Why so many people are shopping secondhand

Marielle Segarra Feb 26, 2020
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Marielle Segarra/Marketplace

Why so many people are shopping secondhand

Marielle Segarra Feb 26, 2020
Marielle Segarra/Marketplace
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On the second floor of Nordstrom’s flagship store in Manhattan, a couple blocks from Central Park, the company is running an experiment.

It’s selling used clothes.

To be clear, they are designer clothes. When I visited, I spotted a white T-shirt that cost $91, a pair of pink satin Manolo Blahnik heels for $618, and even baby clothes, like a pink and gold Versace romper for $154.

That’s where I met Juliette Laura, who’s 25, and had on a T-shirt that says “Pick Your Own Wildflowers.” She bought almost everything she’s wearing secondhand. 

“My shoes I got on Depop,” she said. “Same with my corset, T-shirt and trench – they’re all from Depop. And then my bag is from the Real Real.”

Depop and the Real Real are resale websites. 

(Marielle Segarra/Marketplace)

“I typically shop secondhand, because it’s more sustainable and more ethical,” she said.

She can buy a T-shirt without feeling guilty about how many gallons of water or fuel went into making it.

In a recent survey by Raymond James, 15% of people who shop secondhand said they do it because it’s environmentally friendly.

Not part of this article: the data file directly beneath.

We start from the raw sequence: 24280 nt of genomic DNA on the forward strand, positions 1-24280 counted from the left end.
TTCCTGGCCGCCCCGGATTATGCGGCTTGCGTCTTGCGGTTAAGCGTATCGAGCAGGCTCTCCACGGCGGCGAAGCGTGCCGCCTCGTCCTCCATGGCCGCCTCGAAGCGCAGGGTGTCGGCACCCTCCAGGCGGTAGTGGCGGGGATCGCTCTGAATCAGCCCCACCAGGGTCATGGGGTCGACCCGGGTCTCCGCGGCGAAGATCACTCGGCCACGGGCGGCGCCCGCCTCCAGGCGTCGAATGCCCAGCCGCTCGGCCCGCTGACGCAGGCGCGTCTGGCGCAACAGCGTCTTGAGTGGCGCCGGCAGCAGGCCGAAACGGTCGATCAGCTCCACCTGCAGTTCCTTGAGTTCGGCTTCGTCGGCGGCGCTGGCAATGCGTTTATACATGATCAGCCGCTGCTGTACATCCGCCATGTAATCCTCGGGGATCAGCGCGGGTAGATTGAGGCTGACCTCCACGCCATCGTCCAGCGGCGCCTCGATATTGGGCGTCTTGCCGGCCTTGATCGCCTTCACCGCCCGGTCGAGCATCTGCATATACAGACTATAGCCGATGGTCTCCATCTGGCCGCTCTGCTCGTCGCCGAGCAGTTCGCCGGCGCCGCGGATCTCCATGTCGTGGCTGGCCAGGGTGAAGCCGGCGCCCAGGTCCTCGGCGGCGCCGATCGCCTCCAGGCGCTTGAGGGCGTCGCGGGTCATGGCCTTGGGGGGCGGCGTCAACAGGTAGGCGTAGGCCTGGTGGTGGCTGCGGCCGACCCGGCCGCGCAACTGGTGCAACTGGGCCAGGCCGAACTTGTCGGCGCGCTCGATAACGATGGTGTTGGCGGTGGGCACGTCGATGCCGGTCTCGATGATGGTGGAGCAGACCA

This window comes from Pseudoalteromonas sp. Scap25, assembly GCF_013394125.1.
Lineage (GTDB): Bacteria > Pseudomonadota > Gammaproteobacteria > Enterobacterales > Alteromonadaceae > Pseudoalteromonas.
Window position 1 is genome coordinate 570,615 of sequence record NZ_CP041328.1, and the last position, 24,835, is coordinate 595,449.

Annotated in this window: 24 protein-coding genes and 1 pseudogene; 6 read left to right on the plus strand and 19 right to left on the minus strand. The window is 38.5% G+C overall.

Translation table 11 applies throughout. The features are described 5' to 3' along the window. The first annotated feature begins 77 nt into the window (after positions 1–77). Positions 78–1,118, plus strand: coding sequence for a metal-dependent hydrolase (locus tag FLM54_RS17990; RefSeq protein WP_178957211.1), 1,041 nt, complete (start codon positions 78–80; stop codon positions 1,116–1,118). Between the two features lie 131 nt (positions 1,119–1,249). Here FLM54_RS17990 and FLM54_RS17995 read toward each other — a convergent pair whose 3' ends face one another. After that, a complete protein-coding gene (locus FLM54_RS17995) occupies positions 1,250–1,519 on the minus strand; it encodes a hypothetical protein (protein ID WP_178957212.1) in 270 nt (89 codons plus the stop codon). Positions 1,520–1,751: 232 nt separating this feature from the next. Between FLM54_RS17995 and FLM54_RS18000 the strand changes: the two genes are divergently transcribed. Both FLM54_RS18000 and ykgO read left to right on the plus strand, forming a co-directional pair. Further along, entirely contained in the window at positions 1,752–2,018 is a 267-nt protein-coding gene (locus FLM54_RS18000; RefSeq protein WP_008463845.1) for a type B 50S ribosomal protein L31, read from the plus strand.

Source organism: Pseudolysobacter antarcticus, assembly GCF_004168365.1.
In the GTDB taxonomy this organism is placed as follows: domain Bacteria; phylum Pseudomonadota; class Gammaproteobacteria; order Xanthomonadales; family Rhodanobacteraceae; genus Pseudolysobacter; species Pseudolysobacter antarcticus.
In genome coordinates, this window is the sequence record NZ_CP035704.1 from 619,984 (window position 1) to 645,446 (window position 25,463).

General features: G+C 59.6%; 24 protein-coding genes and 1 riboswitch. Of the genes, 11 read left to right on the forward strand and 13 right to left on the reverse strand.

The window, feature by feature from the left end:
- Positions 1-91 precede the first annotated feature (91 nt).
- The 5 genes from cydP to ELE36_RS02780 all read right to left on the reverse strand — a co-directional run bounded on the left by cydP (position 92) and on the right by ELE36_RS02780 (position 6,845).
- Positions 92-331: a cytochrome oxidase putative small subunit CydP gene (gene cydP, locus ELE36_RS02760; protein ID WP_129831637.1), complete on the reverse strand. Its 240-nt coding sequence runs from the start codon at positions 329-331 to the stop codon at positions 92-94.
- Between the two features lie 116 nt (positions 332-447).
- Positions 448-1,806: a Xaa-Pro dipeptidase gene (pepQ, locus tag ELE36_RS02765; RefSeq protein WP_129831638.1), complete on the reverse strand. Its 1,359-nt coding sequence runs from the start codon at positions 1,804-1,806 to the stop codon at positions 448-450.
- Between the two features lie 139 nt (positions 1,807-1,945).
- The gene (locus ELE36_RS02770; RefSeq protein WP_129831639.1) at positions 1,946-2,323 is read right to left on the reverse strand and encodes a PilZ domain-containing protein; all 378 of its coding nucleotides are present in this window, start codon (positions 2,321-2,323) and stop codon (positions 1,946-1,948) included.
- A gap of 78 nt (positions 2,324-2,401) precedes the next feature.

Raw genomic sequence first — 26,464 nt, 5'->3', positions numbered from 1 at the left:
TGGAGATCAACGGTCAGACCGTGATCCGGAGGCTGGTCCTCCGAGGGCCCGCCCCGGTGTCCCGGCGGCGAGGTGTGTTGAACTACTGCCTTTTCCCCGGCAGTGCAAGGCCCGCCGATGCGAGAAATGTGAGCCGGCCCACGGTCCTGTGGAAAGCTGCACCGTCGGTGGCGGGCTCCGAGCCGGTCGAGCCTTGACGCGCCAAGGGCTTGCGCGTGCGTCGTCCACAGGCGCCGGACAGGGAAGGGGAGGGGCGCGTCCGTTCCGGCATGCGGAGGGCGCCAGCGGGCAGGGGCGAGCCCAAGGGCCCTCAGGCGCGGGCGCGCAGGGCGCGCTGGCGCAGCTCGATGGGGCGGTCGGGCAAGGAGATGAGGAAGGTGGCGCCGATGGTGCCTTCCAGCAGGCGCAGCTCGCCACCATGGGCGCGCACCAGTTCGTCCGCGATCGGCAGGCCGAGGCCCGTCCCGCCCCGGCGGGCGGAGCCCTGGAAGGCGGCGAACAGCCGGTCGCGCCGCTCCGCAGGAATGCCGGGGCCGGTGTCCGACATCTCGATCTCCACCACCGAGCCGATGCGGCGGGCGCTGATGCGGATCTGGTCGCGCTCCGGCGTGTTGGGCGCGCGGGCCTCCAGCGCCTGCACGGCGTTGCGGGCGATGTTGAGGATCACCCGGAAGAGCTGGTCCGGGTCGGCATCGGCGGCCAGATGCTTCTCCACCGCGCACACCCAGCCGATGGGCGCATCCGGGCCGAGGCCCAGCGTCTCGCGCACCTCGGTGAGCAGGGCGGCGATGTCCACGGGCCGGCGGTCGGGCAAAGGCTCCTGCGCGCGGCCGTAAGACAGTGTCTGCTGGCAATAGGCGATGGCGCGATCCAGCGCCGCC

Refurbished, painted boots at the Nordstrom secondhand shop in Manhattan. (Marielle Segarra/Marketplace)

And 65 percent said they do it to save money.

Dione Lehman, 33, lives in Newport News, Virginia. When we talked the other day, she was wearing a pink and blue plaid flannel shirt.

“I’m about my lumberjack lifestyle,” Lehman said.

The brand is American Eagle, but she got it at a local secondhand store. 

“I would never pay 40 bucks for this shirt, but six bucks and we can talk,” she said.

Lehman has been going to thrift stores since she was a kid, but she buys used clothing a lot more since she discovered resale websites, like thredUP. She remembers her first purchase.

“I ordered a couple things, they came within three to five business days, and I was like, ‘this is what’s up,’ because I don’t even have to leave my house and I’m all about not leaving my house,” she said.

This could be one reason the resale market is growing. Thrift stores have been around for decades – but these websites brought the thrift store to your front door.  

“It’s a lot easier, like you don’t have to search and you don’t have to physically get ready to go through racks and racks of old things to find potentially a treasure,” Lehman said.

Shopping secondhand can also allow people to buy designer clothes that are normally too expensive.

“You know, they want a brand affinity, they want a brand association, but they may not be able to afford the full price tag,” said Olivia Kim, vice president of creative projects at Nordstrom.

Secondhand clothing is now a $24 billion industry, according to the resale website thredUP. And retailers want in.

Macy’s, Madewell, and JCPenney are all selling used clothing now. And in a recent survey by BDO Consulting, three-quarters of retailers said they sell used goods or plan to start within the next 18 months.

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